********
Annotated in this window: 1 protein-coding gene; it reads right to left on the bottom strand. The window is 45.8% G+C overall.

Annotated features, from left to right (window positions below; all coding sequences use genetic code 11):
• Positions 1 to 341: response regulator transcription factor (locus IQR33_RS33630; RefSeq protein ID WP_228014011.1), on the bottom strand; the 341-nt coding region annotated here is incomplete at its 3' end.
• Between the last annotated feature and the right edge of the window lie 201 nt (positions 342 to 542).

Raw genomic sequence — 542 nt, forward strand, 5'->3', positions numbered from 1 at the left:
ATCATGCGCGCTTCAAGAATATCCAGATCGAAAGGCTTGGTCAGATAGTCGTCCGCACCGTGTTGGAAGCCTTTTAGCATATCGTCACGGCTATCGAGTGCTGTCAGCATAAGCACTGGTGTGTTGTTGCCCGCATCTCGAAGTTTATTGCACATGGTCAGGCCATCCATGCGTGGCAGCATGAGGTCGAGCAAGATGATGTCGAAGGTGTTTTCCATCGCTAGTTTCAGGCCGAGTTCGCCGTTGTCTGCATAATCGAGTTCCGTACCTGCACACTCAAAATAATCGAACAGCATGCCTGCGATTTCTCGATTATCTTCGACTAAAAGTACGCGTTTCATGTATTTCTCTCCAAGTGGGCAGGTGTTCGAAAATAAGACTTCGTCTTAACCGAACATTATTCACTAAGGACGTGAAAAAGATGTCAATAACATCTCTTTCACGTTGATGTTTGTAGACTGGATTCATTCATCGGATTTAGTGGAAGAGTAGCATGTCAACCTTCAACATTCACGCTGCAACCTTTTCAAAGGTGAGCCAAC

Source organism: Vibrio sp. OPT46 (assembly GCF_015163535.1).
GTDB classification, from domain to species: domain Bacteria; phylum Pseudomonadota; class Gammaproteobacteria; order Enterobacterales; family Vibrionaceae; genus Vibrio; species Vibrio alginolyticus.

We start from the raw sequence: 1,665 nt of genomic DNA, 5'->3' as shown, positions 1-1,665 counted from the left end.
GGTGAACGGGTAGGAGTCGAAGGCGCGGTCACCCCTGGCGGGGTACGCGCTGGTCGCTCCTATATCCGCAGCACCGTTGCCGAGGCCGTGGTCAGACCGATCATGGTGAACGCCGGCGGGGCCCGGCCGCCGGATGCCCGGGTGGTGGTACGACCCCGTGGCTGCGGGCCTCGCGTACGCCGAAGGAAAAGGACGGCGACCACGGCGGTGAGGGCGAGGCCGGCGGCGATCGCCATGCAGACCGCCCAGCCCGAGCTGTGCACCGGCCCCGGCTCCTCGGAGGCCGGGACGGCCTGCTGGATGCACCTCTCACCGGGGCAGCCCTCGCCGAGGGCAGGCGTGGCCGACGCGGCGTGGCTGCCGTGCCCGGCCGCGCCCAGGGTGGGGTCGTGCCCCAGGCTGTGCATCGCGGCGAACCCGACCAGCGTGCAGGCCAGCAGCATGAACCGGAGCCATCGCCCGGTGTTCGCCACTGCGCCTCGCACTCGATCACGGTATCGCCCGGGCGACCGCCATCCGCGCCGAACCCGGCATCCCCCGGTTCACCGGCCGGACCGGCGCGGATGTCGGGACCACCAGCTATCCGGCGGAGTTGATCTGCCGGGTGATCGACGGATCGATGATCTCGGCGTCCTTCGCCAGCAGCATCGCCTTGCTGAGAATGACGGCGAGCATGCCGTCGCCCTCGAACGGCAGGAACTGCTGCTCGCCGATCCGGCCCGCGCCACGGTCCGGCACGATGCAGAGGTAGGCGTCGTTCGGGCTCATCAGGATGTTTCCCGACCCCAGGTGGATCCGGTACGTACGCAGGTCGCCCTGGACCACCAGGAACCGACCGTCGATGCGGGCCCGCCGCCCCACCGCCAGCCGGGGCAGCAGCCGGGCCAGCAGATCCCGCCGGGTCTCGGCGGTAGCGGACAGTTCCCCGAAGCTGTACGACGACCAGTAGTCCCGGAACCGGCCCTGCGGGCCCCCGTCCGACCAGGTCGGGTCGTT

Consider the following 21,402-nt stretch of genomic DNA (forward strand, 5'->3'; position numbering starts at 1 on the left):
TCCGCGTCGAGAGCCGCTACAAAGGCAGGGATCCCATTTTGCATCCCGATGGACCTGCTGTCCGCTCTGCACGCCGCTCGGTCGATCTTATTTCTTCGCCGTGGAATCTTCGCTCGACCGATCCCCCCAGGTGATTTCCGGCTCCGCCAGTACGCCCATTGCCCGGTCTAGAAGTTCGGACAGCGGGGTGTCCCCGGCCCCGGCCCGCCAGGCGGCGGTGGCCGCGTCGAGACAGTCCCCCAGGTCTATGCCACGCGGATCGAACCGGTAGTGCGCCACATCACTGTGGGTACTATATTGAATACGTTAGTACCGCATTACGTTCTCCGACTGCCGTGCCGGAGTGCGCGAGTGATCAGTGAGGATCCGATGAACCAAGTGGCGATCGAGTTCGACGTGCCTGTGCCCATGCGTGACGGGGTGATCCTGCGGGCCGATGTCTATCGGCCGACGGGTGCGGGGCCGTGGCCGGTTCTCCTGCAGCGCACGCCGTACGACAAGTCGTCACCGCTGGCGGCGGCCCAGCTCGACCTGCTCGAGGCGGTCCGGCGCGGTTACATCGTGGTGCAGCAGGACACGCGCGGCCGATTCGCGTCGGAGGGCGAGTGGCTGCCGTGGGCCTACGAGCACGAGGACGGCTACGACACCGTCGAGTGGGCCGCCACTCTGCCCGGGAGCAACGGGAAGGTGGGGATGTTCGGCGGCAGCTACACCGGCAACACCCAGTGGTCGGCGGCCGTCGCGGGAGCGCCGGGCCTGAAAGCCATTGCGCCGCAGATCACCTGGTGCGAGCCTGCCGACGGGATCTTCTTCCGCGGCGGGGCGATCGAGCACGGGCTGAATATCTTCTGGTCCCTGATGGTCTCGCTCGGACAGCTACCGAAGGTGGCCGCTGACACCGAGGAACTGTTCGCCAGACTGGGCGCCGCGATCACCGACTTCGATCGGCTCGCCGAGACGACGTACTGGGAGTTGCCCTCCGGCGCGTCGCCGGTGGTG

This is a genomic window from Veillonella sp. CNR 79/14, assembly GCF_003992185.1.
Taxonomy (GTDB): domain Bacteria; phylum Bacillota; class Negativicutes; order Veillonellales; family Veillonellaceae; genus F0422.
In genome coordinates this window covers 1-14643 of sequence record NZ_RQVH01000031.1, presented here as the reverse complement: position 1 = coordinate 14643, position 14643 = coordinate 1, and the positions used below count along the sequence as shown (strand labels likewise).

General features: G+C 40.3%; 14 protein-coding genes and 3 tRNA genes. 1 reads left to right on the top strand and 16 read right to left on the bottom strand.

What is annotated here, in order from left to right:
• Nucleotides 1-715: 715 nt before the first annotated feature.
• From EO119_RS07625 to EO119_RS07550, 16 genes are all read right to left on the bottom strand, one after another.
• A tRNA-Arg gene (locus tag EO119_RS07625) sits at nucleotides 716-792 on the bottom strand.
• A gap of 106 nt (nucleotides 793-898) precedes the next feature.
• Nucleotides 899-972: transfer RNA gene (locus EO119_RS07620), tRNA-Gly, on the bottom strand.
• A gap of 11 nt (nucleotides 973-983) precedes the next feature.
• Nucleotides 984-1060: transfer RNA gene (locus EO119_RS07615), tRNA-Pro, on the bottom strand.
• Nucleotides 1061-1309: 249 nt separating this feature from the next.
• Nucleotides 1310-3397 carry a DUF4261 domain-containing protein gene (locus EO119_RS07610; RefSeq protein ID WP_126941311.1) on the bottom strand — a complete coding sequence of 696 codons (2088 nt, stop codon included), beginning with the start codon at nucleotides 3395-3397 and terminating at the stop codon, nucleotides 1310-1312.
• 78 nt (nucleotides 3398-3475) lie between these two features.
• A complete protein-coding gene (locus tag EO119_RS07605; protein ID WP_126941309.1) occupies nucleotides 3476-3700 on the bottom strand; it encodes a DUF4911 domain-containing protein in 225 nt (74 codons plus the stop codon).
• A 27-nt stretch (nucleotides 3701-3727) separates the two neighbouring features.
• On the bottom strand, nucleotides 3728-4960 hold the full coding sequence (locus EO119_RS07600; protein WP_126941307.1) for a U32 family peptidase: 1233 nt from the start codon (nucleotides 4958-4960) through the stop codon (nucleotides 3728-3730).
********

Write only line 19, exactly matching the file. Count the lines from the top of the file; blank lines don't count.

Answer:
• From EO119_RS07625 to EO119_RS07550, 16 genes are all read right to left on the bottom strand, one after another.